On the other hand, Srpska Lista won in Kllokot, making it the winner of all 10 Serb-majority municipalities in Kosovo. Meanwhile in Mamusha — a Turkish-majority municipality — Abdülhadi Krasniç from KDTP won.

Mayors without majority in municipal assemblies

Municipal assemblies were also elected on the day of the first round. Their composition, in most municipalities, does not grant a majority to the elected mayor, which may play a role in their possibility to further their programs.

Municipal assemblies are of great importance for decision-making in a municipality, where many decisions require the approval of the majority of their members present. The decentralized system of government in Kosovo gives municipalities considerable executive powers, ranging from water supply, primary and secondary education and street maintenance to primary healthcare.

Besides Skënderaj, where the winning PDK also obtained 53% of the seats in the municipal assembly, no party — including whoever won the municipality — has a majority in the municipal assemblies of the 27 Albanian-majority municipalities.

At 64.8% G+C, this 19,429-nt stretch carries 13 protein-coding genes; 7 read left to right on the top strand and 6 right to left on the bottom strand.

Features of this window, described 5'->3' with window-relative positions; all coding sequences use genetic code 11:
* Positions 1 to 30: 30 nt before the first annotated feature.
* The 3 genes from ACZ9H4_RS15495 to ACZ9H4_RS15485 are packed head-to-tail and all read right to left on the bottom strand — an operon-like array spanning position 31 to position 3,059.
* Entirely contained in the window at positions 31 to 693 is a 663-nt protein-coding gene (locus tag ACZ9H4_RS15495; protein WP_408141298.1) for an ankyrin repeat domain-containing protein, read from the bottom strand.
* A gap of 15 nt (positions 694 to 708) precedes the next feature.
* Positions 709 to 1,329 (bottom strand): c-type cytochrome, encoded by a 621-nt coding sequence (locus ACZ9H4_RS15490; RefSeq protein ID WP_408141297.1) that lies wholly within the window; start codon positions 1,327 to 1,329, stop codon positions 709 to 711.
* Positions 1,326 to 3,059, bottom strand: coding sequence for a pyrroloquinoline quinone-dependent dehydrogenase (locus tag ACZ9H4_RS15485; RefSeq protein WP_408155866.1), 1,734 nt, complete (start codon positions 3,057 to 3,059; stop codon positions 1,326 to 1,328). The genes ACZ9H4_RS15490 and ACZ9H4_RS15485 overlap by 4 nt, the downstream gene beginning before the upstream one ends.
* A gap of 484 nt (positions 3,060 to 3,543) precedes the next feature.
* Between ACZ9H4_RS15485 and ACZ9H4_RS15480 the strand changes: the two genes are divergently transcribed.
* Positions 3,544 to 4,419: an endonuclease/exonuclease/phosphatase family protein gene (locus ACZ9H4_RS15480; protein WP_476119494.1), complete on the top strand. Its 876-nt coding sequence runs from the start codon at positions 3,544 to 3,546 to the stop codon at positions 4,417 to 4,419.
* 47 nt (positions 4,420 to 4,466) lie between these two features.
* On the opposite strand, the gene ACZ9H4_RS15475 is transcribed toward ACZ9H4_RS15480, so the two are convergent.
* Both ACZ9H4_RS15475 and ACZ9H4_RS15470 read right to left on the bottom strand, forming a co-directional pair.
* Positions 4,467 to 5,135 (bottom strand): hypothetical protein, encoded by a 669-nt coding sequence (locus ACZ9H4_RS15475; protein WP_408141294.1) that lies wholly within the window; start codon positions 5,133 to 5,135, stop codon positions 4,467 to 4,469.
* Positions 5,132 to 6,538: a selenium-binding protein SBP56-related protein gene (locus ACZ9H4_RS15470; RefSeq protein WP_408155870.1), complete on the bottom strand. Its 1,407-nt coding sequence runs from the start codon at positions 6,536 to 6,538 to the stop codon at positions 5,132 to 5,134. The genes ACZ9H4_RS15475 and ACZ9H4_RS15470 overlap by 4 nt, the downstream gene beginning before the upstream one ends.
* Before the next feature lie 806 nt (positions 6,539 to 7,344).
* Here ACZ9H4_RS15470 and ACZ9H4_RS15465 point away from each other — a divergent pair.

In Prishtina, LDK’s Mayor-elect PĂ«rparim Rama will be working with a municipal assembly where only 27% of members are part of his party. About 52% of the assembly members come from VV and PDK, 33.56% and 17.74%, respectively.

In Peja, 43% of assembly members are in LDK, the same party as re-elected Mayor Gazmend Muhaxheri, while about 37% belong to AAK and VV.

Meanwhile in Mitrovica, where PDK defeated VV in the first round of mayoral elections, the latter constitutes 30% of the municipal assembly, only 9% less than the winning party.

VV will constitute the largest group in the municipal assembly of Prizren, with about 28%, leaving behind the winning PDK by about 2 percentage points.

In Gjilan, LDK, defeated after two terms in governance, has the largest group with about 39% in the municipal assembly. Vetëvendosje, which will rule the municipal government, only has 29% of the assembly.

Closing the eyes to the pandemic

Of the 1.2 million citizens with the right to vote in 21 municipalities, only 38.86% voted.